Who is actually making Linux Mint, how do they do it and where do they get their money from?
These where some of the questions I asked myself as a new user of Linux Mint. The answers might give some hints about the future and reliability of Mint.
The domain name linuxmint.com was bought in 2006 by Clément Lefebvre. Clément, a Frenchman, had studied Computer Sciences in Paris and got a Masters Degree in IT. After his studies he worked for different companies and wrote for linuxforums.org (the articles are still available). He started publishing his articles and reviews on this own new site linuxmint.com and gathered a lot of ideas while researching and writing about Linux distributions. It inspired him to try to make one of his own distribution. As a base he used Ubuntu, as he considered it to be more user-friendly than Debian. On the 27th. of august 2006 he released his first product, Linux Mint 1.0, named “Ada”. This version never got really stable, but the next version, 2.0, named “Barbara”, caught attention and quickly got users who started to create a Linux Mint community. With the release of “Bea” in December, and “Bianca” in February, Linux Mint developed its own style and additions to the Ubuntu releases.
Clement Lefebvre, who moved to Ireland and lives there with his family, was keen on listening to the newly formed community, who got a voice on the Linux Mint Forums and a blog in 2007 to comment on news. New ideas where written down, bugs where discovered, patches proposed, improvements written, so people started helping out many different ways. Some people accepted the responsibility to take care of maintaining the different editions, some became testers or forum moderators.
At the present day there is a development team, a bug squad, a community moderation team and so on. Wikipedia names the following people as being part of the development team:
- Clement Lefebvre – Founder, project leader, developer and maintainer of the Main, Universal and x64 editions
- Don Cosner – Release manager and internal tester
- Jamie Boo Birse – Maintainer of the KDE edition
- merlwiz79 – Maintainer of the Xfce edition
- Shane Joe Lazar – Maintainer of the Fluxbox edition (for versions 5 and 6 of Mint)
- Kendall Weaver – Maintainer of the Fluxbox and LXDE editions (version 8 )
Around the release of Linux Mint 10 “Julia” (Nov. 2011), a community site was published. This gives members more possibilities to interact with the technical aspects and development of Mint, as opposed to the more social role that the forums have.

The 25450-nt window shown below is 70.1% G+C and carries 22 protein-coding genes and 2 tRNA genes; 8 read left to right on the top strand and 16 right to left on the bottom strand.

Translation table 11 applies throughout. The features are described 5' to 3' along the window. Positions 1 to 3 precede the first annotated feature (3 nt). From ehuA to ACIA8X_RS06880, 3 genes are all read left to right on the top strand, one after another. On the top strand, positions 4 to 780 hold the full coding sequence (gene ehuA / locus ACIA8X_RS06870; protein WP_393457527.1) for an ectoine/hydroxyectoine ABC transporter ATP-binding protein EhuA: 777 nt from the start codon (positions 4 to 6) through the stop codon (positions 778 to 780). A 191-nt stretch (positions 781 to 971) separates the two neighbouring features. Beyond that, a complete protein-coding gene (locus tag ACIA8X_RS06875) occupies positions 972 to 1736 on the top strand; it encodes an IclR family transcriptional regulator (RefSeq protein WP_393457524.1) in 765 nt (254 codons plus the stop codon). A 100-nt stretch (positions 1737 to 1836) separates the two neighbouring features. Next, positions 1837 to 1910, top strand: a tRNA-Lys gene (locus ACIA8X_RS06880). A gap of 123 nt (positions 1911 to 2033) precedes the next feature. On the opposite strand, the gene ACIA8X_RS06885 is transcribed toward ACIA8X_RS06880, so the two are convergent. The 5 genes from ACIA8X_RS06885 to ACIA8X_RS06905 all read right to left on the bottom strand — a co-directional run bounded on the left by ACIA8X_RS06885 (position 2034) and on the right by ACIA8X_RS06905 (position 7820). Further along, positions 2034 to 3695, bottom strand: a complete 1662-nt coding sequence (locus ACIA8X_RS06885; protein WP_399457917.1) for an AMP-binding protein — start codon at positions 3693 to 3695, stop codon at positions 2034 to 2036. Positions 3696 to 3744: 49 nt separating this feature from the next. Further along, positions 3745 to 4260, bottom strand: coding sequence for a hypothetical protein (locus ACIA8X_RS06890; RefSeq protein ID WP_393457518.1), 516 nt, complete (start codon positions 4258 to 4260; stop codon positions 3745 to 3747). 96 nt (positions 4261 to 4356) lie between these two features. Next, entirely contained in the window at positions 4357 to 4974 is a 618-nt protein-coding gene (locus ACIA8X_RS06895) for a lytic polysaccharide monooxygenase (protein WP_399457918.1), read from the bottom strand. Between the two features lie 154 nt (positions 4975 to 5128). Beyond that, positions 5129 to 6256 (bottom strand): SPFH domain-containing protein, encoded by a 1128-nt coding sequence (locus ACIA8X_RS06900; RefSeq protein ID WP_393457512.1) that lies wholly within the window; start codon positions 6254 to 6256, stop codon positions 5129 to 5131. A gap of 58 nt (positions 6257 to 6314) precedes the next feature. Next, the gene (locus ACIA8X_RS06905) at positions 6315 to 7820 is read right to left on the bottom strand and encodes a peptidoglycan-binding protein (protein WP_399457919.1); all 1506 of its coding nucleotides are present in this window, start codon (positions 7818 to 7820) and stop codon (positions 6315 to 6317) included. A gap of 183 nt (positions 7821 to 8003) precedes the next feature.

As mentioned before on this blog, Linux Mint also has a podcast, called Mintcast – “the podcast by the Linux Mint community for all users of Linux”.
In episode 54, the MintCast team had an interview (starting at 14:50 min.) with Jamie Boo Birse, the KDE edition maintainer living in Australia. This interview gives an excellent view upon the way some people contribute to Linux Mint.
Linux Mint gets its money from advertising on its sites, donations, partnership and sponsoring.
In a 2008 interview with distrowatch.com, Clement Lefebvre said that Mint hardly makes any money from supporting clients, as he wants to concentrate on developing Linux Mint. He did however mention a company created by him and ideas about future plans in another interview from 2008 on linuxmintusers.de, but seems to be more clear about his policy of letting development come before support in this interview from June 2009 on tech-no-media.com.
So the above mentioned means of getting money are important. Donations can be made on this page, and are published on the blog. According to a blogpost, they received $7632.31from donations, and $1542.78 from sponsors in the month of November 2011. This brought about the following comment in the post:
“The donations we received this month were simply amazing. This is an all-time high since the creation of the project and the support we’ve been getting from the community during this release has been fantastic. The figures speak for themselves, $9,175 in total, 335 people offering help via donations, 150 sponsors, and this is just the visible tip of the iceberg, the tangible financial support! We’re also receiving patches, suggestions, ideas, bug fixes, and help in so many other ways. The IRC and forums are booming with people helping each others. There’s a lot to be proud of when you’re part of such a community. Many thanks for your support and to everyone out there in the community who help make Linux Mint better.”
Since 2009 Clement Lefebvre could afford to work full-time on Linux Mint. According to his own words, about 10% of this time goes to the actual coding.
In January 2012 Linux Mint announced a partnership with Blue Systems, which included a cooperation with Netrunner, a KDE/GNU Linux distribution. This allowed Linux Mint to attract a second full-time developer for the whole year of 2012.
Although it is very hard to measure, if not impossible, it seems clear that Linux Mint is growing rapidly in number of users at the moment. Linux Mint is probably in the top 3 of the most used flavors of Linux and seems more vital than ever. This means that some form of reorganizing might be necessary.
In a long and recommendable interview with MintCast from January 2011, Clement Lefebvre expresses (around 1h.02 min. in the episode) his worries about having “too many users” for the number of developers working on Linux Mint. This number of users certainly has increased considerable since, but with the current success, the possibilities for funding and other help must have increased as well.
MintCast » Episode 50: Interview with Clem Lefebvre January 2011.
MintCast » Episode 54: Jamie Interview March 2011
http://distrowatch.com/weekly.php?issue=20100222 February 2010